You might not think watching a video is as bad as using an electric oven. But it is! Here’s why streaming is bad for the environment
By Roberta Fabbrocino
Since lockdowns began, we’ve all been glued to our screens more than ever. We’re contacting friends and family on TikTok, Facebook and Instagram to maintain ‘distance.’ And since bars, clubs and cinemas are closed, we’re turning to Netflix and Hulu for entertainment.
There’s been much written about how great lockdowns are for the planet, but guess what? Despite the fact that around half the world’s population was shut up inside their homes for months on end, there was barely a dent made in global carbon emissions. This was mainly due to industrial activity, which has a much, much larger planetary impact than, say, the impact of personal vehicles, or even air travel.
But while industry continued mining and producing, we consumers continued polluting the planet in a way you might not expect: by using our devices. Yep, that’s right. Streaming is bad for the environment in ways I, for one, never imagined before. Here’s why.
Why Streaming Is Bad For The Environment
You may not think you’re contributing CO2 to the atmosphere every time you send an email, do a Google search, or listen to a podcast. But you are! More data equals more energy needed to maintain an enormous system that is ready to stream information to your devices at a moment’s notice, as we shall see.
Every single action an internet user performs come with a cost in terms of carbon dioxide. The reason behind this is the fact that energy is required to operate the devices we use and to power the wireless network we access. And that energy normally comes from one of the biggest (and dirtiest) sources of energy on the planet: coal.
On top of that, the data centres and data transmission networks people need to access the internet are also energy-intensive. Data centres, in particular, consume an estimated 200 terawatt-hours (TWh) each year. Surprisingly, they also use a high volume of water, due to the fact that they need cooling. And those centres are busier now than ever before, thanks in part to the rise of streaming.
High Definition, High Ecological Footprint
Streaming services are more popular than ever. Netflix, one of the most popular such services in the world, has over 92 million paid subscribers worldwide, with 72.9 million in the United States alone. Many may believe that staying in and watching videos is better for the planet than say, taking the bus to the cinema to see a movie. But that’s not true.
According to The Shift Project, a Paris-based non-profit, online video as a whole took up 60% of all global data flows in 2018, generating more than 300 MtCO2. Not sure what that figure means, really? Let’s put it this way: just by watching videos, we’ve emitted as much greenhouse gas into the atmosphere as Spain spews out each year.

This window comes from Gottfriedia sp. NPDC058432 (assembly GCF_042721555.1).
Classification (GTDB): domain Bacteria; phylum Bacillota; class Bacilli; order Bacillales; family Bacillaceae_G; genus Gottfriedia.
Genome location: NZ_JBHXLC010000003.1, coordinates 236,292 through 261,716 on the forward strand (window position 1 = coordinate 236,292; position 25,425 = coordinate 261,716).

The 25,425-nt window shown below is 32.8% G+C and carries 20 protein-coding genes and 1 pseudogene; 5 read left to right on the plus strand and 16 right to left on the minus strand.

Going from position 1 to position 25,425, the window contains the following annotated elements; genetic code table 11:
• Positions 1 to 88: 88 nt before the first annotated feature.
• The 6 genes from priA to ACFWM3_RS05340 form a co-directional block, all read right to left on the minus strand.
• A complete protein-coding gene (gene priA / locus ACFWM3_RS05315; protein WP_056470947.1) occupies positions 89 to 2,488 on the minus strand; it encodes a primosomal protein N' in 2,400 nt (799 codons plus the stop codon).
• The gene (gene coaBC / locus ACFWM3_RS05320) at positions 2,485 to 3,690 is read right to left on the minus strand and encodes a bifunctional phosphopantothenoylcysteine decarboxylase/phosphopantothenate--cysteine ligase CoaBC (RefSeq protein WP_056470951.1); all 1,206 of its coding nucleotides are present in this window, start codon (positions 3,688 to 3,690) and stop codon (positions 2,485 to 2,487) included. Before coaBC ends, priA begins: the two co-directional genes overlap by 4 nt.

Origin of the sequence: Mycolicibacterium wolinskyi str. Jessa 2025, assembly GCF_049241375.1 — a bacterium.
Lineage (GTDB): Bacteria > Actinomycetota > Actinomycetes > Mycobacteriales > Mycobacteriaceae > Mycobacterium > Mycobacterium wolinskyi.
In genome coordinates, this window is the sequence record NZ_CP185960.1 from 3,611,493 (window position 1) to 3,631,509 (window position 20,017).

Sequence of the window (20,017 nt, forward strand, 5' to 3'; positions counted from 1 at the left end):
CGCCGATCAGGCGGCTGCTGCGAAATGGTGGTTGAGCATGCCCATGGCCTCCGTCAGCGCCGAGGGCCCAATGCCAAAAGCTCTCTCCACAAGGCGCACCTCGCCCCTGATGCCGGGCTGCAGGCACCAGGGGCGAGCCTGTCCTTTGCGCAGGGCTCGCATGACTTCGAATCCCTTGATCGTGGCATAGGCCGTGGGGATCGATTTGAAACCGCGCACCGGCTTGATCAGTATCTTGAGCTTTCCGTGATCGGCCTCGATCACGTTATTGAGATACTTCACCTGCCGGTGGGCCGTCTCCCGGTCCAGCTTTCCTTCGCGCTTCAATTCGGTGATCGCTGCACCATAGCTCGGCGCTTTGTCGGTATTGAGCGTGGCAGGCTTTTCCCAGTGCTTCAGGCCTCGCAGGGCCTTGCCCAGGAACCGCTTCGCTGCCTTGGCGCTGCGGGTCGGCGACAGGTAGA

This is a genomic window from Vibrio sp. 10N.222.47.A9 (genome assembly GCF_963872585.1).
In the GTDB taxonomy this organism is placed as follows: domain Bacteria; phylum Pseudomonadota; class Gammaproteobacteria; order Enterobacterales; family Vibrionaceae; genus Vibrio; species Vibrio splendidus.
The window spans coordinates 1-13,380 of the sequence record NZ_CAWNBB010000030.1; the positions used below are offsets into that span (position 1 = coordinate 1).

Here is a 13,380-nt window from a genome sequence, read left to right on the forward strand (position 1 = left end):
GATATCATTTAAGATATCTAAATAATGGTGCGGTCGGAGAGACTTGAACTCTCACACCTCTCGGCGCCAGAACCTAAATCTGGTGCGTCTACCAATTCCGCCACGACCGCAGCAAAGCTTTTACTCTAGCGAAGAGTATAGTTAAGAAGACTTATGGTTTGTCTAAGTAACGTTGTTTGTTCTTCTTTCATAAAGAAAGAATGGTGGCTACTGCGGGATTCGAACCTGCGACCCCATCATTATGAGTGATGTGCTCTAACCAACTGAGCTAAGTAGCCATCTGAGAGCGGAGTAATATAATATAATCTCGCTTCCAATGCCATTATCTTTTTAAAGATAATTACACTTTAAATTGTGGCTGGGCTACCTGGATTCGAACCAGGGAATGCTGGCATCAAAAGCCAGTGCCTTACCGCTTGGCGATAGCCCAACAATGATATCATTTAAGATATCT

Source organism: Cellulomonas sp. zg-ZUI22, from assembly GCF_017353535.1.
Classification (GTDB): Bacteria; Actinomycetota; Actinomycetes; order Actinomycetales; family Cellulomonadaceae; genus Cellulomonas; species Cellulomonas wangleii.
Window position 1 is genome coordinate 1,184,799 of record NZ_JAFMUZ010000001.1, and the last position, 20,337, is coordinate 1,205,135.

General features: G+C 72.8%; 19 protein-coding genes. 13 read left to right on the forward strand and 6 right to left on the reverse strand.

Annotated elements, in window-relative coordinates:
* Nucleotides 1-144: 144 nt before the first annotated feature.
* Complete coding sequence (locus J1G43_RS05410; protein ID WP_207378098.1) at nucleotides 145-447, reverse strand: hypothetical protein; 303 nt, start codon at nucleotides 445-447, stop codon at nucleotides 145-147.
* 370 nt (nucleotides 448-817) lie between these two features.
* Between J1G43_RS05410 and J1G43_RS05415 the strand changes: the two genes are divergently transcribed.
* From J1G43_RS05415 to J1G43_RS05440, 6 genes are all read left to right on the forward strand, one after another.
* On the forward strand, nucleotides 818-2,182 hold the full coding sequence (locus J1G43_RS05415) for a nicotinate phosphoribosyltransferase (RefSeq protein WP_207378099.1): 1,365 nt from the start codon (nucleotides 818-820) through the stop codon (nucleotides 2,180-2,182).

And while watching a movie or a video in high definition on a big screen makes the viewing experience more enjoyable, the ever-increasing screen size and quality makes streaming even less eco-friendly. These newer, bigger devices require more energy to function. So much so that currently, based on data from the The Shift Project, watching a high-definition video on a smartphone for just 10 minutes is equivalent to using a 2,000-watt electric oven at full power for five minutes. Whoa, right?
The bad news is that screen sizes are predicted to be growing even larger. Data reveals that the average screen size in 1997 was just 22 inches, but by 2021 the average television size is expected to be a whopping 50 inches. Greenpeace environmental activist Gary Cook group Greenpeace told AFP that this will indeed have an ecological impact. “Digital videos come in very large file sizes and are getting bigger with each new generation of higher definition video. More data equals more energy needed to maintain a system that is ready to stream this video to your device at a moment’s notice,” he said.
Upgrading Devices, Downgrading The Planet
It’s an unfortunate fact that tech companies build in obsolescence to their products. What that means is: they’re not really intended to last all that long, so these companies can make more profit by making you buy new phones more often. Samsung, Apple and other large corporations know that within a few years, all the apps you’ve grown to love won’t be supported by your old device – even if it works well otherwise.